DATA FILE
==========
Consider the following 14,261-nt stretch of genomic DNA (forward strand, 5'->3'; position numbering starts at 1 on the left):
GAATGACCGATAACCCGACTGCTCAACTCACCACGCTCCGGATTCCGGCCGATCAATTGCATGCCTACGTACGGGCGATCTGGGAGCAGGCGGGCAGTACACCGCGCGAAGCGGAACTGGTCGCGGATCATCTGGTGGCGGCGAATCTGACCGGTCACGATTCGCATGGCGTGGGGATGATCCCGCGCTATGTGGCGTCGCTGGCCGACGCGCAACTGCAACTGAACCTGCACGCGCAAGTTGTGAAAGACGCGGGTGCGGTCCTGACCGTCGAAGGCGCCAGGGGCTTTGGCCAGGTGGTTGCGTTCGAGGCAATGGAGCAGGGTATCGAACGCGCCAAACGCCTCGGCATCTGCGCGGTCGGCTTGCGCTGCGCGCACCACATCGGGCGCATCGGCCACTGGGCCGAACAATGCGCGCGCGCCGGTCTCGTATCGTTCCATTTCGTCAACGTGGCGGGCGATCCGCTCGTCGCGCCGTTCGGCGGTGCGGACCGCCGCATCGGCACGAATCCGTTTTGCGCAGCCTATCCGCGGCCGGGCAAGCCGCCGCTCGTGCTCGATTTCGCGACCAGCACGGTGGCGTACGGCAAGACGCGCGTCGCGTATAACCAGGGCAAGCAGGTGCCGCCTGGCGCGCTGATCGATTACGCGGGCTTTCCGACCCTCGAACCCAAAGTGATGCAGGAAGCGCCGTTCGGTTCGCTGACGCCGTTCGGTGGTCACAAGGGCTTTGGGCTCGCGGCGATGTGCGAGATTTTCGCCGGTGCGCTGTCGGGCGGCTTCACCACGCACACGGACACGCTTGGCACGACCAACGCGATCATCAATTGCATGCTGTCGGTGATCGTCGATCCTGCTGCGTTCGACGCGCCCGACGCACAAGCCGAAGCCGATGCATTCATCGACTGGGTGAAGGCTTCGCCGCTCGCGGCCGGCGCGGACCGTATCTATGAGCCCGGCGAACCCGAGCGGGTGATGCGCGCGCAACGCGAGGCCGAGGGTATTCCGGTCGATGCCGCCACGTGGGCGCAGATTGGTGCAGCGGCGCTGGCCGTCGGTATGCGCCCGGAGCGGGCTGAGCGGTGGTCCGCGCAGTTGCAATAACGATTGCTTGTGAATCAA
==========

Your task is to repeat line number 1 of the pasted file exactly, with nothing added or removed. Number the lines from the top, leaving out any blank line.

Consider the following 14,261-nt stretch of genomic DNA (forward strand, 5'->3'; position numbering starts at 1 on the left):